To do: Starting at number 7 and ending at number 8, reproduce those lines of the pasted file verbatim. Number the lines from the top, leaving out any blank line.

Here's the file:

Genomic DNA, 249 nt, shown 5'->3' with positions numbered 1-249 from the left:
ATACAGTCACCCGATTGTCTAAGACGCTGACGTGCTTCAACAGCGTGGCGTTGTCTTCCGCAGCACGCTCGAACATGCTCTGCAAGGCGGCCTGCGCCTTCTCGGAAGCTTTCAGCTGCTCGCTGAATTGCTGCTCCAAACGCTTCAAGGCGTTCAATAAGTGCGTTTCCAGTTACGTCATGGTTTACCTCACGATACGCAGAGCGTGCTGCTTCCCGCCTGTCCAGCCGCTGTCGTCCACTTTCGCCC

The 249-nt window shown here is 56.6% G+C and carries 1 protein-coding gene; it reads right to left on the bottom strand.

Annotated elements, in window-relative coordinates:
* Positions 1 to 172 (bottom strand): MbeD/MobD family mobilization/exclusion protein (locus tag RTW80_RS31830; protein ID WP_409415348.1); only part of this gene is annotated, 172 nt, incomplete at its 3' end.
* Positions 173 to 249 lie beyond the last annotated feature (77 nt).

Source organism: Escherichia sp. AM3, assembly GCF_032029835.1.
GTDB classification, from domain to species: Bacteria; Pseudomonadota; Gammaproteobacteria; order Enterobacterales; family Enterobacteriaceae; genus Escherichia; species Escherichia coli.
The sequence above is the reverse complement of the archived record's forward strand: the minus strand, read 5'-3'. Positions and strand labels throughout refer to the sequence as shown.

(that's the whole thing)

Source organism: Escherichia sp. AM3, assembly GCF_032029835.1.
GTDB classification, from domain to species: Bacteria; Pseudomonadota; Gammaproteobacteria; order Enterobacterales; family Enterobacteriaceae; genus Escherichia; species Escherichia coli.